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Music History Monday: Dvořák in America

We mark the arrival on September 27, 1892 – 129 years ago today – of the Bohemian-born Czech composer Antonin Dvořák (1841-1904) to the United States, here to take up the Directorship of the National Conservatory of Music in New York City. He retained the directorship for 2½ years – until March of 1895 – at which time he and his family returned to Prague. Antonin Dvořák in 1891 By 1891 – at the age of fifty – Dvořák was that rarest of living composers: successful, appreciated by a worldwide public, and relatively wealthy. Regarded by many as the second-greatest living composer after Brahms, the nationalist Czech-accent with which Dvořák’s music spoke made it, in reality, much more “popular” than Brahms’ music. It was Dvořák’s fame as a “nationalist” composer that brought him to the attention of a rich American woman by the name of Jeanette Meyers Thurber (1850-1946). Mrs. Thurber was the wife of a wholesale grocer and was, herself, a musician of talent, having been educated at the Paris Conservatoire.  Jeanette Thurber was one of the greatest patrons of music the United States has ever known. I would suggest that had she given her name to any of […]

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Music History Monday: Finland, Jean Sibelius, and the Case of the Missing Symphony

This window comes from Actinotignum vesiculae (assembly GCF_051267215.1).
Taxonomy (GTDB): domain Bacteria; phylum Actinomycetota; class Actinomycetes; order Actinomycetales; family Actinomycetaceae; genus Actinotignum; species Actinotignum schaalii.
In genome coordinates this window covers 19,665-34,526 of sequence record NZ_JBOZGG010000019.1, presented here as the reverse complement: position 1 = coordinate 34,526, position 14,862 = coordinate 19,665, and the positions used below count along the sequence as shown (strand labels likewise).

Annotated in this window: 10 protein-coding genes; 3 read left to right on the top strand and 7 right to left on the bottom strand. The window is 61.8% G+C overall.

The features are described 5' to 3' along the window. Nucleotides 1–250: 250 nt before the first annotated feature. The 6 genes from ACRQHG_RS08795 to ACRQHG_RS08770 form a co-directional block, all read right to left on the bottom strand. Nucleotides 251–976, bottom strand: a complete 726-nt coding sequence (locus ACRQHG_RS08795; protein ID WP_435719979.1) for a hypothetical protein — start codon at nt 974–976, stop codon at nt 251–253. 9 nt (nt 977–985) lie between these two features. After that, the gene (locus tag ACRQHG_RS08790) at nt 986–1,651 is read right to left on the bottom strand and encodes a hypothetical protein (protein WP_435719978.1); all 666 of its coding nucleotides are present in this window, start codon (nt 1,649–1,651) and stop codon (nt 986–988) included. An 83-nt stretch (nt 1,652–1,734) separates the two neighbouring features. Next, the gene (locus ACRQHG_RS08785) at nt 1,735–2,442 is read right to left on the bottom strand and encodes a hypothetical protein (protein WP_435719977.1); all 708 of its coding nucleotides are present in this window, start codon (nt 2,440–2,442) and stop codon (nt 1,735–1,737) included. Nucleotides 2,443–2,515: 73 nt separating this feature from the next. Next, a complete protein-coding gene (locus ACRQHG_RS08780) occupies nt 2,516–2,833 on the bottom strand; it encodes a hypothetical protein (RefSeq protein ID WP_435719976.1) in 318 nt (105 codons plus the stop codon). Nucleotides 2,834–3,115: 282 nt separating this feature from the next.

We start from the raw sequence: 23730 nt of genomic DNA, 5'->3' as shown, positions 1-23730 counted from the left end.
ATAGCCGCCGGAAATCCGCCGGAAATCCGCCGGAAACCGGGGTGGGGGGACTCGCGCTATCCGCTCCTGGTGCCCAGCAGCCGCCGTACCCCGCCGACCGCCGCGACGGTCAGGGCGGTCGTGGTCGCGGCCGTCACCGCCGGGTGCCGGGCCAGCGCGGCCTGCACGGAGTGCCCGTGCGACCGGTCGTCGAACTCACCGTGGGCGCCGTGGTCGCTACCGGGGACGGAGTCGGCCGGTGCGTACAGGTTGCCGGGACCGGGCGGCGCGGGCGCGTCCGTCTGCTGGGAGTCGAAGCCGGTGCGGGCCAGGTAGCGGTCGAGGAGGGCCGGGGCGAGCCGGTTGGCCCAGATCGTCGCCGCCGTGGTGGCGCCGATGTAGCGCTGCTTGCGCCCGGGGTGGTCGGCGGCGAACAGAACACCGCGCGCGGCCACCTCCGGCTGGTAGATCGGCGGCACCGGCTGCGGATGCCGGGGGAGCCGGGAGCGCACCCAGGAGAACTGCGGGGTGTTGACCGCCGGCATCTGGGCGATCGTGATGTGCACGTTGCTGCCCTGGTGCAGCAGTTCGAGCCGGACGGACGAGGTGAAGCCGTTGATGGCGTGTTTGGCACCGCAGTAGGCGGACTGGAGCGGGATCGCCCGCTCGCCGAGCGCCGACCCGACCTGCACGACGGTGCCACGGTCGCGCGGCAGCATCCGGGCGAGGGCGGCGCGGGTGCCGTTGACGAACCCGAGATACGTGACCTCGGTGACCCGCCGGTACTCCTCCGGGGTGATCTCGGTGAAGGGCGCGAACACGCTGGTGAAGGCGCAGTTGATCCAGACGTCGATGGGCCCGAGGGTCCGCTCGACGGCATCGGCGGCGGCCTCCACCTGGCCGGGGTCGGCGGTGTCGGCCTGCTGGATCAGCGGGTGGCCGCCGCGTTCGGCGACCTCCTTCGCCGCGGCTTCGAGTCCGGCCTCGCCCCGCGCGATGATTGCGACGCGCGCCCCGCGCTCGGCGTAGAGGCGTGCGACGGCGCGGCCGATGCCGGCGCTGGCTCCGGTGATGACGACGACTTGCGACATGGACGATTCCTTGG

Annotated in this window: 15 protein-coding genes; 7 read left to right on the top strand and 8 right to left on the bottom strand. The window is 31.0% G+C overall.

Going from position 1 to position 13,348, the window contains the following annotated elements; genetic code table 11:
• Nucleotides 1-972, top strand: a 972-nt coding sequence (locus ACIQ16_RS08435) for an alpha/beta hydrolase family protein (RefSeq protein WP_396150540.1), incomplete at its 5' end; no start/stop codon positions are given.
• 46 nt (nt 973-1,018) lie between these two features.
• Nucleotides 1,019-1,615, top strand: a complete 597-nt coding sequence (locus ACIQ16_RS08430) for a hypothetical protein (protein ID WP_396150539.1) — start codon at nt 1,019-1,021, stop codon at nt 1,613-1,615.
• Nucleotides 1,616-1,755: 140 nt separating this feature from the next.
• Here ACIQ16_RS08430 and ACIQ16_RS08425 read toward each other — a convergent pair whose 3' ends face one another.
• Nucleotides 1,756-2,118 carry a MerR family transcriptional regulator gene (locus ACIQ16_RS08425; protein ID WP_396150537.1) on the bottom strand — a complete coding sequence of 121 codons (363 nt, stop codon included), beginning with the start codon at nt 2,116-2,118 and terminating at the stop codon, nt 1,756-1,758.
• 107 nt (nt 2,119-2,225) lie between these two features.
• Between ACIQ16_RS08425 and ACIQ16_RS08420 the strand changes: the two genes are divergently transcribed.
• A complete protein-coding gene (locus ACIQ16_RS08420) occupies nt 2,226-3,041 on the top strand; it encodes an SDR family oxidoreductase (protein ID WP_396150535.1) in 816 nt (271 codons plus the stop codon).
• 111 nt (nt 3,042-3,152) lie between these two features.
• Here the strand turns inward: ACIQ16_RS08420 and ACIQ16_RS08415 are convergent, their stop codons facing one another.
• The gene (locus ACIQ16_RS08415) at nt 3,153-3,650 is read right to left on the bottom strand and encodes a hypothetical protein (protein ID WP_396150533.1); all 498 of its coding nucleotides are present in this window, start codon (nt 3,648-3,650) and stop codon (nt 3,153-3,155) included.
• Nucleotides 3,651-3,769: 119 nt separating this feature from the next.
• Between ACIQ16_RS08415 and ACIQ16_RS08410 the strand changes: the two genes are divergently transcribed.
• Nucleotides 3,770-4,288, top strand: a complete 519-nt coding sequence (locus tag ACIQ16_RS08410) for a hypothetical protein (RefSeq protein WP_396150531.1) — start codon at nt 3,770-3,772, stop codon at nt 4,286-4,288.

We mark the death on September 20, 1957 – 64 years ago today – of the Finnish composer Jean Sibelius, in Järvenpää (yes, that’s a lot of umlauts), Finland. Born on December 8, 1865, in Hameenlinna, Finland, Sibelius was 91 years old when he died. Scandanavia Scandinavia is the Canada of Europe: a huge, climatically challenged area of extraordinary beauty that has produced an artistic community the breadth and depth of which is way out of proportion with its relatively small population. Of course, the cynic might suggest that in such northern climes, where it’s so dark and so cold and you have to stay indoors for so much of the year, there are just so many things you can do after you’ve eaten, slept, drank, and reproduced, and playing a round of golf in February is not one of them, thus encouraging – perhaps – the production of art. Certainly, Scandinavia is a vast environment of physical extremes that challenges both the body and the soul, an environment that encourages reflection and contemplation. … Continue reading, only on Patreon! Listen on the Music History Monday Podcast

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Music History Monday: Mozart in Prague